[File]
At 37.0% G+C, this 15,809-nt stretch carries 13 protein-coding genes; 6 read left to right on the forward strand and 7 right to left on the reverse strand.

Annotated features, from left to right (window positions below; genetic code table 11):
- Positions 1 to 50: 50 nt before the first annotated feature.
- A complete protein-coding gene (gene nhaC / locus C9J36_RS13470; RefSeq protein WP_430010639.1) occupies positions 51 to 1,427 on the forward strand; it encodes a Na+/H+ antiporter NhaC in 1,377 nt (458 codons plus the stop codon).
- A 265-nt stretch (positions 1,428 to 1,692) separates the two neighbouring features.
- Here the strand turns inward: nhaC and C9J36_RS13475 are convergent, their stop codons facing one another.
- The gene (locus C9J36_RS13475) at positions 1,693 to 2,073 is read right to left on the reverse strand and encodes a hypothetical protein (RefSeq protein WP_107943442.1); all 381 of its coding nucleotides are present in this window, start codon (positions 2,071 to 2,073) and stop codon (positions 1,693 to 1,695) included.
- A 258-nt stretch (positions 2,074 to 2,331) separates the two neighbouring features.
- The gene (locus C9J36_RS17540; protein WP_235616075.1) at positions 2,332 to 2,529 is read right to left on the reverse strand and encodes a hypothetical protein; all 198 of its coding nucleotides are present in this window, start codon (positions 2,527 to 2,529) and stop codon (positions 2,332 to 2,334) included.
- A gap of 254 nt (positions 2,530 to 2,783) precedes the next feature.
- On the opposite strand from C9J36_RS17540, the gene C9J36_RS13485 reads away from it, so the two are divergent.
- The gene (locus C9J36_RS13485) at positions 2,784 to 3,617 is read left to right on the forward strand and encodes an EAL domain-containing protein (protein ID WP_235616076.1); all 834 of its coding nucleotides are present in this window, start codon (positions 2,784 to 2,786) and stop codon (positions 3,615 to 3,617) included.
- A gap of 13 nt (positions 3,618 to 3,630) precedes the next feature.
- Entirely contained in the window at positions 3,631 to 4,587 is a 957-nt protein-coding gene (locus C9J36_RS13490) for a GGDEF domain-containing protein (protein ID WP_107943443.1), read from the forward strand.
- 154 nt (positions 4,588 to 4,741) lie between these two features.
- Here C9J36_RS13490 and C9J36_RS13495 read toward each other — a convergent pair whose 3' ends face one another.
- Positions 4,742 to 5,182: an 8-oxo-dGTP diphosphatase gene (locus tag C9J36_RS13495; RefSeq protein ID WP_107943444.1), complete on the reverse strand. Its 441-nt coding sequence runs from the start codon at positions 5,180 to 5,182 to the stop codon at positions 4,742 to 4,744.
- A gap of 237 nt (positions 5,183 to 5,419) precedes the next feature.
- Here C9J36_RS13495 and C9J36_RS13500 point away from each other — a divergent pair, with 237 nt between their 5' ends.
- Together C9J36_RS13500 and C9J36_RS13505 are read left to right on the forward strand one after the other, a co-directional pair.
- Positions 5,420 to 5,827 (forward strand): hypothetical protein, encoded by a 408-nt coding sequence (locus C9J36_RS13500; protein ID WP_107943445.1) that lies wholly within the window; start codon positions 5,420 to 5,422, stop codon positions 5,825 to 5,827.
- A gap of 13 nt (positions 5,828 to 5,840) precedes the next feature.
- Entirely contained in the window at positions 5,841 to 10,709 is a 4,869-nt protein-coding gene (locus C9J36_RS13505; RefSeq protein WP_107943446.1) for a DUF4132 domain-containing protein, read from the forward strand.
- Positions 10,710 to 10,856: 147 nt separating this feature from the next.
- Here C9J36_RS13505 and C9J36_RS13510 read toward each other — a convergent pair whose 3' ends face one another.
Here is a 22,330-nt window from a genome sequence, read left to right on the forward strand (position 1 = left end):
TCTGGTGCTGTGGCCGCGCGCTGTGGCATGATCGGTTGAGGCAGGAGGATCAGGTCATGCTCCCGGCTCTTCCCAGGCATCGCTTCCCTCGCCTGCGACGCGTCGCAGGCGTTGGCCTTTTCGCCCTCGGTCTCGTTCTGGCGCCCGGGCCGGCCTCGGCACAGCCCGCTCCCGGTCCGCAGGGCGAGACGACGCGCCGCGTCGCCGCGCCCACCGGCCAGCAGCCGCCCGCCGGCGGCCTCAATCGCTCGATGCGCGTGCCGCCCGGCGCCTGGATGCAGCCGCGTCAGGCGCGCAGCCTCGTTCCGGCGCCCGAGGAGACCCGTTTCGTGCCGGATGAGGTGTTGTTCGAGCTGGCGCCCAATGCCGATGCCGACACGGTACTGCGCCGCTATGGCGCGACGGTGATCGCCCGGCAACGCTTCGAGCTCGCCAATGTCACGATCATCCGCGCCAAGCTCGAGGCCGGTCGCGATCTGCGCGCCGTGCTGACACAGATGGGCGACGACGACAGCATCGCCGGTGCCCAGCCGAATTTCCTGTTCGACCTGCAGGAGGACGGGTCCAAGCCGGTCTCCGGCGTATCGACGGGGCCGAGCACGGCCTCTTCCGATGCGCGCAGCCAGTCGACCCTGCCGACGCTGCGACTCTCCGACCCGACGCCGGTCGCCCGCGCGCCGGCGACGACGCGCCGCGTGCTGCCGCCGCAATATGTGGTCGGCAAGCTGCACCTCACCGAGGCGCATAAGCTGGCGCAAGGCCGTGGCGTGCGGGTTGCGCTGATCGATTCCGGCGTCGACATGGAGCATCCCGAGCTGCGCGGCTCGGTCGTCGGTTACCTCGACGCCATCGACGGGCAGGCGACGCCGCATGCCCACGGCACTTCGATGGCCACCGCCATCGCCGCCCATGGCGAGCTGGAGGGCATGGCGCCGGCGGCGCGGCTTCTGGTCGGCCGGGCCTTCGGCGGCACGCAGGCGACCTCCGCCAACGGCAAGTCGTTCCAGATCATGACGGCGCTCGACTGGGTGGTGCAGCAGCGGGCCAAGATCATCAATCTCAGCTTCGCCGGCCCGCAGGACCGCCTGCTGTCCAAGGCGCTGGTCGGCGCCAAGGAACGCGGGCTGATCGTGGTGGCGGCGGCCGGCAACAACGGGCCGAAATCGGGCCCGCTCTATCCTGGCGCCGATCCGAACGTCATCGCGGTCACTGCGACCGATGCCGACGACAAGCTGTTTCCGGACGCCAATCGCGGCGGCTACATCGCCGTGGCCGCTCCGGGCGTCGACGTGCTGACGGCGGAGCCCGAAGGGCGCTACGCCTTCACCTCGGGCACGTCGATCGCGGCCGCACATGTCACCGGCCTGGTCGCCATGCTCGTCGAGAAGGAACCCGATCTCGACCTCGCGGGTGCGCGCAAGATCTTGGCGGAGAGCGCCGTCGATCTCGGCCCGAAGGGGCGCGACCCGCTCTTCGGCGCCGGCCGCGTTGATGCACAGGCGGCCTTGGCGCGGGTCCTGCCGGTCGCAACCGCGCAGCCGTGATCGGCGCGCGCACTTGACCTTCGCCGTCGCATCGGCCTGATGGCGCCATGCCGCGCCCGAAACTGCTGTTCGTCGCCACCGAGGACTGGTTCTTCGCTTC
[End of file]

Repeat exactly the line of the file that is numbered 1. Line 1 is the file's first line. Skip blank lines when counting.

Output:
At 37.0% G+C, this 15,809-nt stretch carries 13 protein-coding genes; 6 read left to right on the forward strand and 7 right to left on the reverse strand.